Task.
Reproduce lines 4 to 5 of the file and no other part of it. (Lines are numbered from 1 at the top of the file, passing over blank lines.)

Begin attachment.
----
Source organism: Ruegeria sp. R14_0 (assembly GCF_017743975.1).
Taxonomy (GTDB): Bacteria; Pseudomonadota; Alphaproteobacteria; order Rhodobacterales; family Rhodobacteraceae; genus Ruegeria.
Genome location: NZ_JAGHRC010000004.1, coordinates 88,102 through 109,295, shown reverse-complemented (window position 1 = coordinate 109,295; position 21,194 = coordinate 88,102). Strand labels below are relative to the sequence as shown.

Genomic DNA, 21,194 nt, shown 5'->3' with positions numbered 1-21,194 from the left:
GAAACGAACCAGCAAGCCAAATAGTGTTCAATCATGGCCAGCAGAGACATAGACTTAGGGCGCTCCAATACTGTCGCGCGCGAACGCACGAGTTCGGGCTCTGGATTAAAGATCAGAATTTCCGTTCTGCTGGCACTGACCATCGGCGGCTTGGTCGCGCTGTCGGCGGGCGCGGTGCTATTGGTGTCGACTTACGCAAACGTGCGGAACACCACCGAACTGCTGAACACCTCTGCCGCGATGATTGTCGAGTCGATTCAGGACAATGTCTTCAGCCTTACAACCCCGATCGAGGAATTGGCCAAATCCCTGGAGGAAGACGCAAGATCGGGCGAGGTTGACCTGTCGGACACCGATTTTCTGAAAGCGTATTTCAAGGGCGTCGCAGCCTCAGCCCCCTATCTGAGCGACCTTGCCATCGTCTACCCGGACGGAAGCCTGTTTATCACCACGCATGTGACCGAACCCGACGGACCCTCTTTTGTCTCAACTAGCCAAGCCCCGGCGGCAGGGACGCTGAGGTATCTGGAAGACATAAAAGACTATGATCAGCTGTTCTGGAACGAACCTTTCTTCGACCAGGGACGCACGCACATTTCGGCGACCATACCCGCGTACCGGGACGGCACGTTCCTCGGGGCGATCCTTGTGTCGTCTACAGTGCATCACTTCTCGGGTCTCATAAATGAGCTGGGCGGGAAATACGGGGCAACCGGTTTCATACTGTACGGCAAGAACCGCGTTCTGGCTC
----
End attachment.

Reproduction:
Genomic DNA, 21,194 nt, shown 5'->3' with positions numbered 1-21,194 from the left:
GAAACGAACCAGCAAGCCAAATAGTGTTCAATCATGGCCAGCAGAGACATAGACTTAGGGCGCTCCAATACTGTCGCGCGCGAACGCACGAGTTCGGGCTCTGGATTAAAGATCAGAATTTCCGTTCTGCTGGCACTGACCATCGGCGGCTTGGTCGCGCTGTCGGCGGGCGCGGTGCTATTGGTGTCGACTTACGCAAACGTGCGGAACACCACCGAACTGCTGAACACCTCTGCCGCGATGATTGTCGAGTCGATTCAGGACAATGTCTTCAGCCTTACAACCCCGATCGAGGAATTGGCCAAATCCCTGGAGGAAGACGCAAGATCGGGCGAGGTTGACCTGTCGGACACCGATTTTCTGAAAGCGTATTTCAAGGGCGTCGCAGCCTCAGCCCCCTATCTGAGCGACCTTGCCATCGTCTACCCGGACGGAAGCCTGTTTATCACCACGCATGTGACCGAACCCGACGGACCCTCTTTTGTCTCAACTAGCCAAGCCCCGGCGGCAGGGACGCTGAGGTATCTGGAAGACATAAAAGACTATGATCAGCTGTTCTGGAACGAACCTTTCTTCGACCAGGGACGCACGCACATTTCGGCGACCATACCCGCGTACCGGGACGGCACGTTCCTCGGGGCGATCCTTGTGTCGTCTACAGTGCATCACTTCTCGGGTCTCATAAATGAGCTGGGCGGGAAATACGGGGCAACCGGTTTCATACTGTACGGCAAGAACCGCGTTCTGGCTC